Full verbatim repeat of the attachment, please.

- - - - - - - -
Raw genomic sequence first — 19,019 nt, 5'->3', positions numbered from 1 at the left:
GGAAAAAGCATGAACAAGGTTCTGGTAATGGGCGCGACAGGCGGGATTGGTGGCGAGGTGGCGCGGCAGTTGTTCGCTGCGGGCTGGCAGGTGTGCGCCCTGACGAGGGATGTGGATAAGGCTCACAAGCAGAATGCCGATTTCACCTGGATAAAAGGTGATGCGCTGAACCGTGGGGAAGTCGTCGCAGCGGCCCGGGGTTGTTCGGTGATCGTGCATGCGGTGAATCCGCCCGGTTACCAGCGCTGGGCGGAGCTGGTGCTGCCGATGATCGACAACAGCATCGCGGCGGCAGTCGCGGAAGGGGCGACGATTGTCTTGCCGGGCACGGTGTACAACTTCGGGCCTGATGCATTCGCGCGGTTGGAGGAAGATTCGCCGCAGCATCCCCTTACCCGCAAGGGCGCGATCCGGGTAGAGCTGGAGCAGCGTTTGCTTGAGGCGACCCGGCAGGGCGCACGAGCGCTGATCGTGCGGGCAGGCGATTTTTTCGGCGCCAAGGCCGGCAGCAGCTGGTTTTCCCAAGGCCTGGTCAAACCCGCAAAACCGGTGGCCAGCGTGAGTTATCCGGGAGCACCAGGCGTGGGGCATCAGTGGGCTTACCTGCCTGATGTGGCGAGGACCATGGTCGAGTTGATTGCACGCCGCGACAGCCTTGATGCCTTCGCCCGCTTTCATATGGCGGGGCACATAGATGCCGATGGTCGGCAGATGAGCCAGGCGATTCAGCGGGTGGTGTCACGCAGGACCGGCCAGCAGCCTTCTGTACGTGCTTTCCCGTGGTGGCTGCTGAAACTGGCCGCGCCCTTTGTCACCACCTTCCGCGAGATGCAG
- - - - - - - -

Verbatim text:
Raw genomic sequence first — 19,019 nt, 5'->3', positions numbered from 1 at the left:
GGAAAAAGCATGAACAAGGTTCTGGTAATGGGCGCGACAGGCGGGATTGGTGGCGAGGTGGCGCGGCAGTTGTTCGCTGCGGGCTGGCAGGTGTGCGCCCTGACGAGGGATGTGGATAAGGCTCACAAGCAGAATGCCGATTTCACCTGGATAAAAGGTGATGCGCTGAACCGTGGGGAAGTCGTCGCAGCGGCCCGGGGTTGTTCGGTGATCGTGCATGCGGTGAATCCGCCCGGTTACCAGCGCTGGGCGGAGCTGGTGCTGCCGATGATCGACAACAGCATCGCGGCGGCAGTCGCGGAAGGGGCGACGATTGTCTTGCCGGGCACGGTGTACAACTTCGGGCCTGATGCATTCGCGCGGTTGGAGGAAGATTCGCCGCAGCATCCCCTTACCCGCAAGGGCGCGATCCGGGTAGAGCTGGAGCAGCGTTTGCTTGAGGCGACCCGGCAGGGCGCACGAGCGCTGATCGTGCGGGCAGGCGATTTTTTCGGCGCCAAGGCCGGCAGCAGCTGGTTTTCCCAAGGCCTGGTCAAACCCGCAAAACCGGTGGCCAGCGTGAGTTATCCGGGAGCACCAGGCGTGGGGCATCAGTGGGCTTACCTGCCTGATGTGGCGAGGACCATGGTCGAGTTGATTGCACGCCGCGACAGCCTTGATGCCTTCGCCCGCTTTCATATGGCGGGGCACATAGATGCCGATGGTCGGCAGATGAGCCAGGCGATTCAGCGGGTGGTGTCACGCAGGACCGGCCAGCAGCCTTCTGTACGTGCTTTCCCGTGGTGGCTGCTGAAACTGGCCGCGCCCTTTGTCACCACCTTCCGCGAGATGCAG